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Latvia to invest 158 million euros in defense spending

Aug 20, 2014
From wire reports, RIGA

Latvia to invest 158 million euros in defense spending

Latvia will invest 158 million euros into air-surveillance and anti-aircraft capabilities over eight years, LETA reports

The funding boost will be poured into air space surveillance detectors and radar, anti-aircraft systems and modernize its weaponry modernization, the defense ministry said.

Other areas include equipping its patrol ships with specific systems, developing tactical surveillance capabilities and training soldiers.

"If we manage to realize all of this, we will be able to detect low level flights near Latvia's border, as well as increase our armed forces' air surveillance capabilities," Defense Minister Raimonds Vejonis  said.

The Defense Ministry has currently decided to purchase several air-surveillance systems. A total of 13 companies have offered their surveillance systems to Latvia, while companies operating in the European Union have offered more than 15 different surveillance systems.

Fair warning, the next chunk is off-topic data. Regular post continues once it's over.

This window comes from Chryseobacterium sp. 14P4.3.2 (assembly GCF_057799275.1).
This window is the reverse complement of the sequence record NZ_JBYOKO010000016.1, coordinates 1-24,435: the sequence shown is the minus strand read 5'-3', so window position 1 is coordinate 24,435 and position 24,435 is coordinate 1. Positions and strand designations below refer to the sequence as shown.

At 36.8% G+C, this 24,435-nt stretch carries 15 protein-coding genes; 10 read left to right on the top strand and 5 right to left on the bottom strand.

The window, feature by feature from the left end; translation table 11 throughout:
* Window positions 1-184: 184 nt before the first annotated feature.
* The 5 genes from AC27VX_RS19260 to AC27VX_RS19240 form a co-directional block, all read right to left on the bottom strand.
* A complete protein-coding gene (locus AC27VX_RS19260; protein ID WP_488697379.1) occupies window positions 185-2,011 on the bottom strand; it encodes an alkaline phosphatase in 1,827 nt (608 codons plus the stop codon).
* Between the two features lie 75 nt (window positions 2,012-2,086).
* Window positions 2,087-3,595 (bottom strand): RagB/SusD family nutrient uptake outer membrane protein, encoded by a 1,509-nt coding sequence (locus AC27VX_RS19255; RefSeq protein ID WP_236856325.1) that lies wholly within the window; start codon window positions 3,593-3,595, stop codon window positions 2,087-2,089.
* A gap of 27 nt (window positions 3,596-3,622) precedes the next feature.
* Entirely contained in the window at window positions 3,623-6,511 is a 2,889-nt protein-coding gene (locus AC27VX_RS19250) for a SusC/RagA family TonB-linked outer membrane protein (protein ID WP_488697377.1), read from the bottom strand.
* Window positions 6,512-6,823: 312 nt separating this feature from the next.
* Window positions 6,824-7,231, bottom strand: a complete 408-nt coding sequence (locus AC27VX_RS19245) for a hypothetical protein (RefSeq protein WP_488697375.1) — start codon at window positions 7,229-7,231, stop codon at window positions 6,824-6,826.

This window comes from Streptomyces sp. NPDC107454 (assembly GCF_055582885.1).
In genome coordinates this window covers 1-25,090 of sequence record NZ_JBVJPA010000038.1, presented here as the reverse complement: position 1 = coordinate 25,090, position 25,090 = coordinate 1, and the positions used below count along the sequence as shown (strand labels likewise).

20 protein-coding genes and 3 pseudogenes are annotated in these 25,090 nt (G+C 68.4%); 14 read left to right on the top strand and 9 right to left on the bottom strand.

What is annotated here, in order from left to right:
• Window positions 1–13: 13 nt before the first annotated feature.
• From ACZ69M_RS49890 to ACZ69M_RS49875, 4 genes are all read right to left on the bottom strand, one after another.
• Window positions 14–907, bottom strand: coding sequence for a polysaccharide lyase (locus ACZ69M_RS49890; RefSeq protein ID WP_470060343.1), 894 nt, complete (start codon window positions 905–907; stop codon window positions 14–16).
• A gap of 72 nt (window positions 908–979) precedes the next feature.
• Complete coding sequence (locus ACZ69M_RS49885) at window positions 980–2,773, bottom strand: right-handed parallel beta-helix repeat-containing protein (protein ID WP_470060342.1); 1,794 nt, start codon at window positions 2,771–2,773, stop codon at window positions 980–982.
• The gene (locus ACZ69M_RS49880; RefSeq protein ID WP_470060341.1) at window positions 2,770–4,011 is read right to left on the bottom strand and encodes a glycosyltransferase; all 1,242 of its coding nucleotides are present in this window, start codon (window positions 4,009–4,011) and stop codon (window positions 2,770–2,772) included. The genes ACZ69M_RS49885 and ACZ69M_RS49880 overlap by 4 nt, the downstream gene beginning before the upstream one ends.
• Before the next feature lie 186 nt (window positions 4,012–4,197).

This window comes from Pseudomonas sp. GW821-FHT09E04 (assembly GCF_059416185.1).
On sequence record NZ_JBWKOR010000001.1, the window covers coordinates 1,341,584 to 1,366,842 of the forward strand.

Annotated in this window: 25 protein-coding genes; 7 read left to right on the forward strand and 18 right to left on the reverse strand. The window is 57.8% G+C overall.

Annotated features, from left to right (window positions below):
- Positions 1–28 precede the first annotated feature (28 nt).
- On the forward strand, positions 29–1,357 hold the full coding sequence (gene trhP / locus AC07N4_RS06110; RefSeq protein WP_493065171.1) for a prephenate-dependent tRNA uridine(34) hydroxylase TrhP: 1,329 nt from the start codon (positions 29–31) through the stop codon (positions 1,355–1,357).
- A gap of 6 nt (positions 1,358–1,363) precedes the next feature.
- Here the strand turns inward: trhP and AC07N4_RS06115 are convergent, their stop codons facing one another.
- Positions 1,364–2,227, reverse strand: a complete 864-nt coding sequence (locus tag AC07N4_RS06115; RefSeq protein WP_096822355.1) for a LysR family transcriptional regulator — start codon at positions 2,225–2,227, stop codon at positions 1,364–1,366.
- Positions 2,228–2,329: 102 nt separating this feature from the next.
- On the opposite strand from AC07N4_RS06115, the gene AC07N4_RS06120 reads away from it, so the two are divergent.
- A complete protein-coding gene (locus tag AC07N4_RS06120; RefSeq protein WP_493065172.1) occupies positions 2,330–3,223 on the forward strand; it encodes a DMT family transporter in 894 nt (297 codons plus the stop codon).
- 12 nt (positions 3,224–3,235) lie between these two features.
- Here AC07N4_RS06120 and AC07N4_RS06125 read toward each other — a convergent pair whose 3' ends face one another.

The ministry explained that current surveillance systems in Latvia are able to provide continuous surveillance of Latvia's air-space. Radio-locators in Latvia, Estonia and Lithuania are all linked up, forming a joint air-space surveillance system and providing a much larger coverage.

Russia's food embargo

Elsewhere, Russia's embargo on the import of dairy products could mean Latvian dairy farms could receive up to 13 euros million in aid, Latvia's Agriculture Minister Janis Duklavs has said.

Up to 13 million euros will be paid from the government's emergency funds, the minister said.

"Of course, we will have to coordinate this with the European Commission, however, we expect that local farmers and producers will receive compensation payments already in September or October," Duklavs said.

He added: "We must revise agricultural support measures and the European Union aid, and also hold discussions with banks. We will hold individual talks with every dairy company to determine what each of them requires, as there can be no single remedy good for everyone.

"Some will require tax holidays, while others - something else," the minister said.

Duklavs also said that intervention measures would be discussed with Brussels in the near future, as well as subsidies for Latvia's exports of dairy products.

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